Beginning on March 14, Quad Cinema in New York City is presenting a 31-film retrospective of Al Pacino movies. They include his biggest hits, like Serpico, Dog Day Afternoon, Scarface, Scent of a Woman, and two Godfather films, plus some of his favorite flops, a couple he directed, and some new films. Ahead of the event, Pacino talked with David Edelstein about his long career, starting when he was a 16-year dropout of the famous High School of the Performing Arts, and running through his most important roles.
Here’s what Pacino wants you to take away from the retrospective, especially if you think he’s often the same in every role onscreen — if you always say, “Oh, that’s Al”: “It’s an overview of an acting artist from the Village, really,” he says, and suggests looking at his four gangsters, Michael Corleone, Tony Montana in Scarface, Carlito from Carlito’s Way, and Lefty Ruggiero in Donnie Brasco. They couldn’t be more different. Pacino’s Montana is huge and burns like a filament, a purposely two-dimensional character in a film that the director, Brian De Palma, called a “Brechtian opera” — and Pacino loves how Tony became a cultural icon, however cataclysmic the trajectory. Carlito, on the other hand, is a man who gets out of prison and wants to put his life in order — the opposite of Montana, who manufactures chaos. Lefty is a Mafia middleman, a second-rater striving to rise in the ranks but brought down by a surrogate son who turns out to be an undercover FBI agent.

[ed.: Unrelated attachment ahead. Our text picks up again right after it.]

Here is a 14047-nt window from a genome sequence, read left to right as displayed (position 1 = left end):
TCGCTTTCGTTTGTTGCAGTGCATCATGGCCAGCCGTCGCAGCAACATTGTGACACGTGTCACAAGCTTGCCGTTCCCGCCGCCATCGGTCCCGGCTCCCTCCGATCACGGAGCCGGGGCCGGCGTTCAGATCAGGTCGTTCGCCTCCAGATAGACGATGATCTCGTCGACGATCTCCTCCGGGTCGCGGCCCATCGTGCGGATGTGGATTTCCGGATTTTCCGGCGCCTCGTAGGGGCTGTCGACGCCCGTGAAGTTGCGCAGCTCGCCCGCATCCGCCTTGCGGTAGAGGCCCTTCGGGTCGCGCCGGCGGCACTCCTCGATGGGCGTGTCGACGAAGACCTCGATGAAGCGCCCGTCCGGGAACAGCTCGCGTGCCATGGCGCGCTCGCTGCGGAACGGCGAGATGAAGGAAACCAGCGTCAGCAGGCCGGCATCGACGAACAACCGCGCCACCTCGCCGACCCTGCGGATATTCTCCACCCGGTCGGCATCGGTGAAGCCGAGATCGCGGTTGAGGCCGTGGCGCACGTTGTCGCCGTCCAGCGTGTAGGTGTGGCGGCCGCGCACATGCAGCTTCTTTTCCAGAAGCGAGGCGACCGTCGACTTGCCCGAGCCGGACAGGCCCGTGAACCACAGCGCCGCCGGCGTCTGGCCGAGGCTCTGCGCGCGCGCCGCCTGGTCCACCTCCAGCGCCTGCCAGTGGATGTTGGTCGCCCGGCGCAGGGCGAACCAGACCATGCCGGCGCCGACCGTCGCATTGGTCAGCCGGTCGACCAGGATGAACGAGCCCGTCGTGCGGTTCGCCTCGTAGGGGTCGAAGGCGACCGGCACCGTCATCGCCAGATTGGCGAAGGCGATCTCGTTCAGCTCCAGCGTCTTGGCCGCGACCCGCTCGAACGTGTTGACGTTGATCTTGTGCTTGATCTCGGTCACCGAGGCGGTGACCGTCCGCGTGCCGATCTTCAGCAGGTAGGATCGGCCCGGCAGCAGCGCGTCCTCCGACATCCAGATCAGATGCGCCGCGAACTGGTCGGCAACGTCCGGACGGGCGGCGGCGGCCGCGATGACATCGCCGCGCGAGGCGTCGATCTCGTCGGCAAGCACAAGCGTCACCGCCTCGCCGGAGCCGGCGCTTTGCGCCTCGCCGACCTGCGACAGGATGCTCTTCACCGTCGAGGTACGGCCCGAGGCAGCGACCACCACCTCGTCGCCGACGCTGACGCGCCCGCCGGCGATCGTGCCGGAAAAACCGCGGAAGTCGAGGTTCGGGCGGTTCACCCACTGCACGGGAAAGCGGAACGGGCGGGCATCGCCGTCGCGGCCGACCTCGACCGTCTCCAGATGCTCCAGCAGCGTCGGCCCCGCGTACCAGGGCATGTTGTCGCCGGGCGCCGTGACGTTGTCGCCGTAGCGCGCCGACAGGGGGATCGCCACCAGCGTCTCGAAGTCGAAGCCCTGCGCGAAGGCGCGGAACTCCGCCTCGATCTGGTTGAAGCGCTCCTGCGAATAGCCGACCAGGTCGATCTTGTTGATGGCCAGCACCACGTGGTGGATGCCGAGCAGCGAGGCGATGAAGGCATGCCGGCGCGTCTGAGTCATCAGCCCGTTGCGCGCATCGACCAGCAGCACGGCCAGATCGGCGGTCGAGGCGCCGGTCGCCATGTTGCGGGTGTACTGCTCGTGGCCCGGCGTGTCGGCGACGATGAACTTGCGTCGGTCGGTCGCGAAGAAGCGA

Sometimes, Pacino says, he goes overboard, sometimes underboard.
“But as Lee Strasberg used to say, ‘Don’t do what you can do. Do what you can’t do. That’s how you learn.’ ”
Read more about the life and times of Al Pacino in his own words at Vulture.